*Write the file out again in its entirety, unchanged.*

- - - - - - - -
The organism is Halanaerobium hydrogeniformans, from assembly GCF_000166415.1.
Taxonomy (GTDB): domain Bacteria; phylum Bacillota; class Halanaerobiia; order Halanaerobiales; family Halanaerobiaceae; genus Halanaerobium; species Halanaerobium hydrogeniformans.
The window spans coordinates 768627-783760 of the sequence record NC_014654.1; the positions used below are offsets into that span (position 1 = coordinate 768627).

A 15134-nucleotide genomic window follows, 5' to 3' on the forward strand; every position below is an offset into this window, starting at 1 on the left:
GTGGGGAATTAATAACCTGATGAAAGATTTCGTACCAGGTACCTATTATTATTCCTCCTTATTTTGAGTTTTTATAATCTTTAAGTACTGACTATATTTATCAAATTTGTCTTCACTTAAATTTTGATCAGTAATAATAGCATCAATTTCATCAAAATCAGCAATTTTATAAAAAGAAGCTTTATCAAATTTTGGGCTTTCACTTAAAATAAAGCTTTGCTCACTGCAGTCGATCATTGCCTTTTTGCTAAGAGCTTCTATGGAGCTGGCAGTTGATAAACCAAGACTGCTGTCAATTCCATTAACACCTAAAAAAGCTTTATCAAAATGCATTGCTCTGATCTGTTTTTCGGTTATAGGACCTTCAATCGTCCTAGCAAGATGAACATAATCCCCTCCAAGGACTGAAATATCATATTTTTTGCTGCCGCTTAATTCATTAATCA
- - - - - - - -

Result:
The organism is Halanaerobium hydrogeniformans, from assembly GCF_000166415.1.
Taxonomy (GTDB): domain Bacteria; phylum Bacillota; class Halanaerobiia; order Halanaerobiales; family Halanaerobiaceae; genus Halanaerobium; species Halanaerobium hydrogeniformans.
The window spans coordinates 768627-783760 of the sequence record NC_014654.1; the positions used below are offsets into that span (position 1 = coordinate 768627).

A 15134-nucleotide genomic window follows, 5' to 3' on the forward strand; every position below is an offset into this window, starting at 1 on the left:
GTGGGGAATTAATAACCTGATGAAAGATTTCGTACCAGGTACCTATTATTATTCCTCCTTATTTTGAGTTTTTATAATCTTTAAGTACTGACTATATTTATCAAATTTGTCTTCACTTAAATTTTGATCAGTAATAATAGCATCAATTTCATCAAAATCAGCAATTTTATAAAAAGAAGCTTTATCAAATTTTGGGCTTTCACTTAAAATAAAGCTTTGCTCACTGCAGTCGATCATTGCCTTTTTGCTAAGAGCTTCTATGGAGCTGGCAGTTGATAAACCAAGACTGCTGTCAATTCCATTAACACCTAAAAAAGCTTTATCAAAATGCATTGCTCTGATCTGTTTTTCGGTTATAGGACCTTCAATCGTCCTAGCAAGATGAACATAATCCCCTCCAAGGACTGAAATATCATATTTTTTGCTGCCGCTTAATTCATTAATCA